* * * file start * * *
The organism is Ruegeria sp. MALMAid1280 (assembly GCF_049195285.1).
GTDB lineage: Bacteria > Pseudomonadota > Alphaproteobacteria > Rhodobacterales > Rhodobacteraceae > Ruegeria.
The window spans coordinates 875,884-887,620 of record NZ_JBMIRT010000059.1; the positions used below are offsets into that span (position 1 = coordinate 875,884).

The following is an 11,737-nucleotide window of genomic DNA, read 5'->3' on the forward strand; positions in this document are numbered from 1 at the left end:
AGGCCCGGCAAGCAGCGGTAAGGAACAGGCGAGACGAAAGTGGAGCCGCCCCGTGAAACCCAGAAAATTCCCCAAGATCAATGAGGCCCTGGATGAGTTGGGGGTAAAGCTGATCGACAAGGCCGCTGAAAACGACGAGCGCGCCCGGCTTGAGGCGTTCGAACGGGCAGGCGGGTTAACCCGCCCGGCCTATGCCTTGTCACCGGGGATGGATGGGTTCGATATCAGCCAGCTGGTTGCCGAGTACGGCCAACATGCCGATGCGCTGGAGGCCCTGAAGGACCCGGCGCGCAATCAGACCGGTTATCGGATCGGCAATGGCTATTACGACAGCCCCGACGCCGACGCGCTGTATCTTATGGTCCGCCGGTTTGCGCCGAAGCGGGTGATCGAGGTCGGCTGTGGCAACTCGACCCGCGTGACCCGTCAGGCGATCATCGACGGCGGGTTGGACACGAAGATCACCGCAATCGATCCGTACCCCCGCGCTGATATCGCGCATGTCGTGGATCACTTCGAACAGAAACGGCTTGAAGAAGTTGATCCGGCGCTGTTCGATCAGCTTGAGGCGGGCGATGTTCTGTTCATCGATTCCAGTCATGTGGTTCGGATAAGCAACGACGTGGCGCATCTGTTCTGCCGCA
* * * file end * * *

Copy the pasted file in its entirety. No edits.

The organism is Ruegeria sp. MALMAid1280 (assembly GCF_049195285.1).
GTDB lineage: Bacteria > Pseudomonadota > Alphaproteobacteria > Rhodobacterales > Rhodobacteraceae > Ruegeria.
The window spans coordinates 875,884-887,620 of record NZ_JBMIRT010000059.1; the positions used below are offsets into that span (position 1 = coordinate 875,884).

The following is an 11,737-nucleotide window of genomic DNA, read 5'->3' on the forward strand; positions in this document are numbered from 1 at the left end:
AGGCCCGGCAAGCAGCGGTAAGGAACAGGCGAGACGAAAGTGGAGCCGCCCCGTGAAACCCAGAAAATTCCCCAAGATCAATGAGGCCCTGGATGAGTTGGGGGTAAAGCTGATCGACAAGGCCGCTGAAAACGACGAGCGCGCCCGGCTTGAGGCGTTCGAACGGGCAGGCGGGTTAACCCGCCCGGCCTATGCCTTGTCACCGGGGATGGATGGGTTCGATATCAGCCAGCTGGTTGCCGAGTACGGCCAACATGCCGATGCGCTGGAGGCCCTGAAGGACCCGGCGCGCAATCAGACCGGTTATCGGATCGGCAATGGCTATTACGACAGCCCCGACGCCGACGCGCTGTATCTTATGGTCCGCCGGTTTGCGCCGAAGCGGGTGATCGAGGTCGGCTGTGGCAACTCGACCCGCGTGACCCGTCAGGCGATCATCGACGGCGGGTTGGACACGAAGATCACCGCAATCGATCCGTACCCCCGCGCTGATATCGCGCATGTCGTGGATCACTTCGAACAGAAACGGCTTGAAGAAGTTGATCCGGCGCTGTTCGATCAGCTTGAGGCGGGCGATGTTCTGTTCATCGATTCCAGTCATGTGGTTCGGATAAGCAACGACGTGGCGCATCTGTTCTGCCGCA